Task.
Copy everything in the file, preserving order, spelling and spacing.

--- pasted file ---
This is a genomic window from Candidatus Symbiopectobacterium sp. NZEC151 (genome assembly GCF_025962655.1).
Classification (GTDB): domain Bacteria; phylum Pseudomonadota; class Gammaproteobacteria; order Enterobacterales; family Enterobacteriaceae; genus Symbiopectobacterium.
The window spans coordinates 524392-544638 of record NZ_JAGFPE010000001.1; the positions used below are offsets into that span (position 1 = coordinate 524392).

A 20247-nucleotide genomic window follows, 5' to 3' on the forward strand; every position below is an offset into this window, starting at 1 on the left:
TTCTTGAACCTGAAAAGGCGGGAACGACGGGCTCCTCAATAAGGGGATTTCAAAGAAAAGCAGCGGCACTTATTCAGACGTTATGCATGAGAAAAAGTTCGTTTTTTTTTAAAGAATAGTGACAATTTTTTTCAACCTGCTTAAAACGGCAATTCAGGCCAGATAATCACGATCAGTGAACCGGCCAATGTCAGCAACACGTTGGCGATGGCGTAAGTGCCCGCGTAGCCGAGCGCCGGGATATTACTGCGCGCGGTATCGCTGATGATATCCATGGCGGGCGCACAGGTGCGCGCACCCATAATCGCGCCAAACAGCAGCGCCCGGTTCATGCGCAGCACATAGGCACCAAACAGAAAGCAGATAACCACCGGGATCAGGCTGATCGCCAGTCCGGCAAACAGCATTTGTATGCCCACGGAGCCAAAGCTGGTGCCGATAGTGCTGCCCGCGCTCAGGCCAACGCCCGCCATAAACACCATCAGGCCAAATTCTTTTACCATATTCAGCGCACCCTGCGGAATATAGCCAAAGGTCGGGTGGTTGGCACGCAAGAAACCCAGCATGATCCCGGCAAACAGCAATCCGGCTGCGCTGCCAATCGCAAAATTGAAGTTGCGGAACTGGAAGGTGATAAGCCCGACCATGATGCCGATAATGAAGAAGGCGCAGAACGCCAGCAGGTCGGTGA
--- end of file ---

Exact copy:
This is a genomic window from Candidatus Symbiopectobacterium sp. NZEC151 (genome assembly GCF_025962655.1).
Classification (GTDB): domain Bacteria; phylum Pseudomonadota; class Gammaproteobacteria; order Enterobacterales; family Enterobacteriaceae; genus Symbiopectobacterium.
The window spans coordinates 524392-544638 of record NZ_JAGFPE010000001.1; the positions used below are offsets into that span (position 1 = coordinate 524392).

A 20247-nucleotide genomic window follows, 5' to 3' on the forward strand; every position below is an offset into this window, starting at 1 on the left:
TTCTTGAACCTGAAAAGGCGGGAACGACGGGCTCCTCAATAAGGGGATTTCAAAGAAAAGCAGCGGCACTTATTCAGACGTTATGCATGAGAAAAAGTTCGTTTTTTTTTAAAGAATAGTGACAATTTTTTTCAACCTGCTTAAAACGGCAATTCAGGCCAGATAATCACGATCAGTGAACCGGCCAATGTCAGCAACACGTTGGCGATGGCGTAAGTGCCCGCGTAGCCGAGCGCCGGGATATTACTGCGCGCGGTATCGCTGATGATATCCATGGCGGGCGCACAGGTGCGCGCACCCATAATCGCGCCAAACAGCAGCGCCCGGTTCATGCGCAGCACATAGGCACCAAACAGAAAGCAGATAACCACCGGGATCAGGCTGATCGCCAGTCCGGCAAACAGCATTTGTATGCCCACGGAGCCAAAGCTGGTGCCGATAGTGCTGCCCGCGCTCAGGCCAACGCCCGCCATAAACACCATCAGGCCAAATTCTTTTACCATATTCAGCGCACCCTGCGGAATATAGCCAAAGGTCGGGTGGTTGGCACGCAAGAAACCCAGCATGATCCCGGCAAACAGCAATCCGGCTGCGCTGCCAATCGCAAAATTGAAGTTGCGGAACTGGAAGGTGATAAGCCCGACCATGATGCCGATAATGAAGAAGGCGCAGAACGCCAGCAGGTCGGTGA